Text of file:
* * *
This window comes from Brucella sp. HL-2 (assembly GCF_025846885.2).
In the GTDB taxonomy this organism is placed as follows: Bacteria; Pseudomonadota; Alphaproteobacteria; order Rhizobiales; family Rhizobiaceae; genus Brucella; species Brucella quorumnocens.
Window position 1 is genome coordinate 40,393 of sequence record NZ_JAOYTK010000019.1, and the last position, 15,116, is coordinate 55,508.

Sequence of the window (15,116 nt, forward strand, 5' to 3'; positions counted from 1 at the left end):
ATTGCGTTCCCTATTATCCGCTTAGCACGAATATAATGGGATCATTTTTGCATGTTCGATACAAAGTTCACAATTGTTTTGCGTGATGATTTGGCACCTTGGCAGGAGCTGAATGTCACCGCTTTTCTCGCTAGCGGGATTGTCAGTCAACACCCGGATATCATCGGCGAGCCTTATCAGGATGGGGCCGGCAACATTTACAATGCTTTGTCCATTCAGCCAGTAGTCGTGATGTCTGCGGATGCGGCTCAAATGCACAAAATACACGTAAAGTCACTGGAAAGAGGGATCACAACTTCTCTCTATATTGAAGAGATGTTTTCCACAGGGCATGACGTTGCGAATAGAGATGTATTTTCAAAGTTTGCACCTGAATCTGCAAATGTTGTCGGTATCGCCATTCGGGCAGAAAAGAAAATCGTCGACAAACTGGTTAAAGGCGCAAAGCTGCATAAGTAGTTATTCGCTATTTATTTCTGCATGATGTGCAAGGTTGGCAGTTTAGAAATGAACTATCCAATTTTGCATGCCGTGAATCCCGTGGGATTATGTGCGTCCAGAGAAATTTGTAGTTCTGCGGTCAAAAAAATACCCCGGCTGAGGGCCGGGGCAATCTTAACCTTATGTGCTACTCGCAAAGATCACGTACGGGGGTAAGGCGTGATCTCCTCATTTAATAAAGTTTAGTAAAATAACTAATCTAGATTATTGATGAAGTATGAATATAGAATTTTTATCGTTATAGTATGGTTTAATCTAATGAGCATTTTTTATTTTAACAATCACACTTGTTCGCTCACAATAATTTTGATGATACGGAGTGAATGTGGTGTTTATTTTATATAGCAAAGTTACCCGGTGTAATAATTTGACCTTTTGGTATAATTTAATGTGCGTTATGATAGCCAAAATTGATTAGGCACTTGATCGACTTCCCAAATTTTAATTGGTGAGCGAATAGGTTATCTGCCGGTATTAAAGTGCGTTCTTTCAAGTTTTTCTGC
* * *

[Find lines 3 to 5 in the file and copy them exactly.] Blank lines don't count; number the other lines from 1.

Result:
Window position 1 is genome coordinate 40,393 of sequence record NZ_JAOYTK010000019.1, and the last position, 15,116, is coordinate 55,508.

Sequence of the window (15,116 nt, forward strand, 5' to 3'; positions counted from 1 at the left end):
ATTGCGTTCCCTATTATCCGCTTAGCACGAATATAATGGGATCATTTTTGCATGTTCGATACAAAGTTCACAATTGTTTTGCGTGATGATTTGGCACCTTGGCAGGAGCTGAATGTCACCGCTTTTCTCGCTAGCGGGATTGTCAGTCAACACCCGGATATCATCGGCGAGCCTTATCAGGATGGGGCCGGCAACATTTACAATGCTTTGTCCATTCAGCCAGTAGTCGTGATGTCTGCGGATGCGGCTCAAATGCACAAAATACACGTAAAGTCACTGGAAAGAGGGATCACAACTTCTCTCTATATTGAAGAGATGTTTTCCACAGGGCATGACGTTGCGAATAGAGATGTATTTTCAAAGTTTGCACCTGAATCTGCAAATGTTGTCGGTATCGCCATTCGGGCAGAAAAGAAAATCGTCGACAAACTGGTTAAAGGCGCAAAGCTGCATAAGTAGTTATTCGCTATTTATTTCTGCATGATGTGCAAGGTTGGCAGTTTAGAAATGAACTATCCAATTTTGCATGCCGTGAATCCCGTGGGATTATGTGCGTCCAGAGAAATTTGTAGTTCTGCGGTCAAAAAAATACCCCGGCTGAGGGCCGGGGCAATCTTAACCTTATGTGCTACTCGCAAAGATCACGTACGGGGGTAAGGCGTGATCTCCTCATTTAATAAAGTTTAGTAAAATAACTAATCTAGATTATTGATGAAGTATGAATATAGAATTTTTATCGTTATAGTATGGTTTAATCTAATGAGCATTTTTTATTTTAACAATCACACTTGTTCGCTCACAATAATTTTGATGATACGGAGTGAATGTGGTGTTTATTTTATATAGCAAAGTTACCCGGTGTAATAATTTGACCTTTTGGTATAATTTAATGTGCGTTATGATAGCCAAAATTGATTAGGCACTTGATCGACTTCCCAAATTTTAATTGGTGAGCGAATAGGTTATCTGCCGGTATTAAAGTGCGTTCTTTCAAGTTTTTCTGC